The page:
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At the end of 2012, the Undergraduate Assembly and Graduate and Professional Student Assembly expanded their legal services program to include housing issues.

UA-GAPSA Legal Services allows students in need to meet with an attorney who comes once a month to address their legal concerns.

In the past year and a half, the UA recorded that 40 undergraduate and graduate students met with the attorney for legal advice. While many already benefit from this service, numerous graduate school constituents requested that the program be expanded to include landlord-tenant disputes.

In response to this feedback, the UA and GAPSA have expanded the service to include landlord-tenant disputes, primarily for students living off campus.

“Historically, students will use the service to seek free advice in solving problems as varied as financial aid legal issues, … legalities involved in incorporating new corporations, start ups, or patents, tax questions and credit cards,” said College sophomore Joshua Chilcote, who serves as Legal Services Coordinator on the UA.

James Wiley, GAPSA chair, said that this new service will particularly benefit international students who sometimes aren’t aware of the resources available to improve their living conditions.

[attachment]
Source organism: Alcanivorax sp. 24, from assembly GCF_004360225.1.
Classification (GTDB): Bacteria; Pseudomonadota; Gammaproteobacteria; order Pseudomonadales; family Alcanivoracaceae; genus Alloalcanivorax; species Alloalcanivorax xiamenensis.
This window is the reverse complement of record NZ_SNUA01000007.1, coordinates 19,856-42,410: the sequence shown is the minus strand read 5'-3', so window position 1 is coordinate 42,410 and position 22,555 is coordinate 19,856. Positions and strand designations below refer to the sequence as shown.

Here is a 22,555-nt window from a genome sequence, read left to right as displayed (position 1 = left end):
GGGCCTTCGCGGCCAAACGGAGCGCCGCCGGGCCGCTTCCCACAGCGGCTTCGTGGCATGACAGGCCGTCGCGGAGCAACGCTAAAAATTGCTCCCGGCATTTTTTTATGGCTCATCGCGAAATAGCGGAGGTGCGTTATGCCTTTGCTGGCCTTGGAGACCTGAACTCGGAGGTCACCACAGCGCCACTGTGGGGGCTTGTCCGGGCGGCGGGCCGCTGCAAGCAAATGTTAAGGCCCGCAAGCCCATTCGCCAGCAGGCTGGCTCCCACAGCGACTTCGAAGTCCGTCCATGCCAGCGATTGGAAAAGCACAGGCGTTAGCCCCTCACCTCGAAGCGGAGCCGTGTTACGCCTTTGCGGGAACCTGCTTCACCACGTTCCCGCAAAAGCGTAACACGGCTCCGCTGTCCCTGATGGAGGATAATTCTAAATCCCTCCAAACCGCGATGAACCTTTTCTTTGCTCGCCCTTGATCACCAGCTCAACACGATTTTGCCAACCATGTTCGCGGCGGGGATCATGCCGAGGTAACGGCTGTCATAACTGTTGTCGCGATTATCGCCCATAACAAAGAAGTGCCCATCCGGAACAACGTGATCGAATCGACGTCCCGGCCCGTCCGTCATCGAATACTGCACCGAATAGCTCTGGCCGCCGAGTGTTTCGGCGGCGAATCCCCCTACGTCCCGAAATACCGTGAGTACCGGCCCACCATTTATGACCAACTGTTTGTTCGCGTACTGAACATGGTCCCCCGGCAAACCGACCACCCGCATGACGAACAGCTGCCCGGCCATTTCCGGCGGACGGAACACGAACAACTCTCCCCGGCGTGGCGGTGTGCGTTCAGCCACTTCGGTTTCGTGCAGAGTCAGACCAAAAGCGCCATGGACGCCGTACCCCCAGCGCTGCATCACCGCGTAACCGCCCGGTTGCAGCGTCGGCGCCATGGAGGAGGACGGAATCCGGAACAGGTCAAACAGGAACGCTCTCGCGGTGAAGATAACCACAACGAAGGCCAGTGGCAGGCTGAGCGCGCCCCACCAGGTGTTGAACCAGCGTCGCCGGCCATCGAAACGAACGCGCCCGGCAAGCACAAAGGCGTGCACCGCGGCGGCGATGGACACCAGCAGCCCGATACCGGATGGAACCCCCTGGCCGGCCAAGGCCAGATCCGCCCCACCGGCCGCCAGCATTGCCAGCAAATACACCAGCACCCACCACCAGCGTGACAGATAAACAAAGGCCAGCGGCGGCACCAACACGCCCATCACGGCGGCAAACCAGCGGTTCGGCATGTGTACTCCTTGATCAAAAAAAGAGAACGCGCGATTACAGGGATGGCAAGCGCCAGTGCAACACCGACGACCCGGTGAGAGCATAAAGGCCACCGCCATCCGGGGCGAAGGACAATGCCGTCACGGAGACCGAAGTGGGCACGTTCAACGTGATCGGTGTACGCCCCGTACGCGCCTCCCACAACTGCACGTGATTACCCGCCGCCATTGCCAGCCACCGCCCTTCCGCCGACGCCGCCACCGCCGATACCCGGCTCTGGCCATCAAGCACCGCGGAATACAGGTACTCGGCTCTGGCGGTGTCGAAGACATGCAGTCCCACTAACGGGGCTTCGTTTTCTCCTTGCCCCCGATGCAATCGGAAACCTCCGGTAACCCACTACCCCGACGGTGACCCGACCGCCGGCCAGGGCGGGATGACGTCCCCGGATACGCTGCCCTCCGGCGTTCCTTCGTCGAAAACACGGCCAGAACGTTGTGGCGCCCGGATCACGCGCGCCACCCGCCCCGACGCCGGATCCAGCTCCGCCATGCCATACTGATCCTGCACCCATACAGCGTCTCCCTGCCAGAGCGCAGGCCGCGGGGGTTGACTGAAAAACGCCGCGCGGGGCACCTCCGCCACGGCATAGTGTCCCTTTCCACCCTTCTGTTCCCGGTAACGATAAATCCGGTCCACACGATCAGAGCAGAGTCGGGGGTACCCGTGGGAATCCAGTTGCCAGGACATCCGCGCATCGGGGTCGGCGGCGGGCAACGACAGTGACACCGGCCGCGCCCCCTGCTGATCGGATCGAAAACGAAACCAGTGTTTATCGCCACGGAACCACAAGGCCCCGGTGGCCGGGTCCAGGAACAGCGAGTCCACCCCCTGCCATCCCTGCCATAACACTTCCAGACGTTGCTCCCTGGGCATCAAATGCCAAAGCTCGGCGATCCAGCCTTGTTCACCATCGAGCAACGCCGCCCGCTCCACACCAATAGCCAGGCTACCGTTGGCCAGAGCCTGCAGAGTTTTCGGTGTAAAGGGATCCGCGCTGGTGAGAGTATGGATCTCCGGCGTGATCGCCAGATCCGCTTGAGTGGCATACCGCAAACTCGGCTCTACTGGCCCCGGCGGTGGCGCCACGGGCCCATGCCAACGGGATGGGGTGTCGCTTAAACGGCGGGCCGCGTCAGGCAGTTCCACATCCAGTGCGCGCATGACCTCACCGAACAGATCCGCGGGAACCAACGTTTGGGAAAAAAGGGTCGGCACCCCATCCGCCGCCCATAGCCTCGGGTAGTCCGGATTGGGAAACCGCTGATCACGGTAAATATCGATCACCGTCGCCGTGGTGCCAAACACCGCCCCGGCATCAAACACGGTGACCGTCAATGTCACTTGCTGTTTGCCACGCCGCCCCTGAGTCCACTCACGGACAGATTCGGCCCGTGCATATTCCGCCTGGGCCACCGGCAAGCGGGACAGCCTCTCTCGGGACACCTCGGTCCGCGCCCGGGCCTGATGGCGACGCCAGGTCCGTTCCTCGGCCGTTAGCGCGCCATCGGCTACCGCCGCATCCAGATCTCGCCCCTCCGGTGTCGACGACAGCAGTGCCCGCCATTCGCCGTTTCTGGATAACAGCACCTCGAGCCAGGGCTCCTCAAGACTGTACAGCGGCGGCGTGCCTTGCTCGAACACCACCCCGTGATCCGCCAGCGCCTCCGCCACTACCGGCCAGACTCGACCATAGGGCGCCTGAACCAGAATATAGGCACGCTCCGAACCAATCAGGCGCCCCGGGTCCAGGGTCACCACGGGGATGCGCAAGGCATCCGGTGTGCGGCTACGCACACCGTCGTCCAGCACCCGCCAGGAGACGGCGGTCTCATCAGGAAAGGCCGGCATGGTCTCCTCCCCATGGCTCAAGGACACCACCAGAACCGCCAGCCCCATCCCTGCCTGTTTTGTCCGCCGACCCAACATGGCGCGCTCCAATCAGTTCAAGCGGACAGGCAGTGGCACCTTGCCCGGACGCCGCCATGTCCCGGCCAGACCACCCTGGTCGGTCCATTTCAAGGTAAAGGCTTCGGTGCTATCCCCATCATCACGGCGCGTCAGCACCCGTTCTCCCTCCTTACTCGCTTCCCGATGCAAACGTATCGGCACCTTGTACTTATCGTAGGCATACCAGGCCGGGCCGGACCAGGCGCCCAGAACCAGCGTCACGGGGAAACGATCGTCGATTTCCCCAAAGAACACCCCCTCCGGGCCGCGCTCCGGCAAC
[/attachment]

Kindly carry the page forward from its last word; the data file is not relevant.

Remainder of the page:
However, despite the desire of both the UA and GAPSA to assist students with their legal difficulties, the leaders of both groups recognize the expansion of the service will only succeed on a limited basis.

“We don’t want to invite everyone who has a grievance with their landlord to come get legal help,” Wiley said.

UA President and College junior Dan Bernick added, however, that the details of UA-GAPSA Legal Services, along with other UA initiatives, are publicized on the UA website for students to take advantage of.

“We encourage all students to take advantage of the services we provide on their behalf,” Bernick said. “We periodically publicize legal services when we publicize our other initiatives.”

Additionally, both Wiley and Bernick clearly stated that this expansion, in addition to their other initiatives, serves solely to benefit the student body.

First year law student Nathan Schwartzberg was pleased to hear about the expansion of the program.

“Especially around college campuses, landlords are notorious for acting unscrupulously and taking advantage of uninformed students,” he said. “This new service will provide much-needed legal aid, and will make students aware of their rights when engaging in the landlord-tenant relationship.”

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